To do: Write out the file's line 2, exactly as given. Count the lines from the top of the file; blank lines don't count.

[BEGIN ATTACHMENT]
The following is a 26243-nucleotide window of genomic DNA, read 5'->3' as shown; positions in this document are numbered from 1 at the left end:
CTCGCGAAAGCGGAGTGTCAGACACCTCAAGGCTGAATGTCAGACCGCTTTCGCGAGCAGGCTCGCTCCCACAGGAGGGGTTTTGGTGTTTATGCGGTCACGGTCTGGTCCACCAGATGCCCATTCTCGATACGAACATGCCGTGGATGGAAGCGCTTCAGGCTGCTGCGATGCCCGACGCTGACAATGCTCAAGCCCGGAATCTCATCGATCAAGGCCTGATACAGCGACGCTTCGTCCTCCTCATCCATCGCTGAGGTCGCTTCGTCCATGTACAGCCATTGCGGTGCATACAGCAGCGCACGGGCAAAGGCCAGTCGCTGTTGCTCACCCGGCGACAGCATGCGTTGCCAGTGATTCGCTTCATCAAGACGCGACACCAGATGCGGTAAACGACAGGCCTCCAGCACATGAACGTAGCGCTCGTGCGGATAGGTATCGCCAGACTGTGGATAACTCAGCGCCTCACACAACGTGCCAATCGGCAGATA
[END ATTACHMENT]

CTCGCGAAAGCGGAGTGTCAGACACCTCAAGGCTGAATGTCAGACCGCTTTCGCGAGCAGGCTCGCTCCCACAGGAGGGGTTTTGGTGTTTATGCGGTCACGGTCTGGTCCACCAGATGCCCATTCTCGATACGAACATGCCGTGGATGGAAGCGCTTCAGGCTGCTGCGATGCCCGACGCTGACAATGCTCAAGCCCGGAATCTCATCGATCAAGGCCTGATACAGCGACGCTTCGTCCTCCTCATCCATCGCTGAGGTCGCTTCGTCCATGTACAGCCATTGCGGTGCATACAGCAGCGCACGGGCAAAGGCCAGTCGCTGTTGCTCACCCGGCGACAGCATGCGTTGCCAGTGATTCGCTTCATCAAGACGCGACACCAGATGCGGTAAACGACAGGCCTCCAGCACATGAACGTAGCGCTCGTGCGGATAGGTATCGCCAGACTGTGGATAACTCAGCGCCTCACACAACGTGCCAATCGGCAGATA